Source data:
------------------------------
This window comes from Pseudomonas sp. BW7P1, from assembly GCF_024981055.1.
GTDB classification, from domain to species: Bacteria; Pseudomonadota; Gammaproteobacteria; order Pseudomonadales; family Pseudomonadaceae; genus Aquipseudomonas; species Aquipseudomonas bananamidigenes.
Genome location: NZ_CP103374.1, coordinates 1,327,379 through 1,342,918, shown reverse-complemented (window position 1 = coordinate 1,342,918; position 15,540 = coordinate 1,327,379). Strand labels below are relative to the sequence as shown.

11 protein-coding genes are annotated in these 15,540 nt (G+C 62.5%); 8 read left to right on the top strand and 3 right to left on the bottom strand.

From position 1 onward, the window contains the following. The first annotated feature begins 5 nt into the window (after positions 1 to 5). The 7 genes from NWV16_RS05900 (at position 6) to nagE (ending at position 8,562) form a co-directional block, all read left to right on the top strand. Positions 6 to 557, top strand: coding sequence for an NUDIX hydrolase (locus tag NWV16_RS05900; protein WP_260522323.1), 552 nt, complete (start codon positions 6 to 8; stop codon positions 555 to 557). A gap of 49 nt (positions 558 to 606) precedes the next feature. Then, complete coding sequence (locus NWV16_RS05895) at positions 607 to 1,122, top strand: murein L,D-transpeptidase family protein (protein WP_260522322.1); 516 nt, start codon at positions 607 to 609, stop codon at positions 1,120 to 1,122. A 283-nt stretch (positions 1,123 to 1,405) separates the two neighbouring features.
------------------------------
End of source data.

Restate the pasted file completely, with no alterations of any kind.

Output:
This window comes from Pseudomonas sp. BW7P1, from assembly GCF_024981055.1.
GTDB classification, from domain to species: Bacteria; Pseudomonadota; Gammaproteobacteria; order Pseudomonadales; family Pseudomonadaceae; genus Aquipseudomonas; species Aquipseudomonas bananamidigenes.
Genome location: NZ_CP103374.1, coordinates 1,327,379 through 1,342,918, shown reverse-complemented (window position 1 = coordinate 1,342,918; position 15,540 = coordinate 1,327,379). Strand labels below are relative to the sequence as shown.

11 protein-coding genes are annotated in these 15,540 nt (G+C 62.5%); 8 read left to right on the top strand and 3 right to left on the bottom strand.

From position 1 onward, the window contains the following. The first annotated feature begins 5 nt into the window (after positions 1 to 5). The 7 genes from NWV16_RS05900 (at position 6) to nagE (ending at position 8,562) form a co-directional block, all read left to right on the top strand. Positions 6 to 557, top strand: coding sequence for an NUDIX hydrolase (locus tag NWV16_RS05900; protein WP_260522323.1), 552 nt, complete (start codon positions 6 to 8; stop codon positions 555 to 557). A gap of 49 nt (positions 558 to 606) precedes the next feature. Then, complete coding sequence (locus NWV16_RS05895) at positions 607 to 1,122, top strand: murein L,D-transpeptidase family protein (protein WP_260522322.1); 516 nt, start codon at positions 607 to 609, stop codon at positions 1,120 to 1,122. A 283-nt stretch (positions 1,123 to 1,405) separates the two neighbouring features.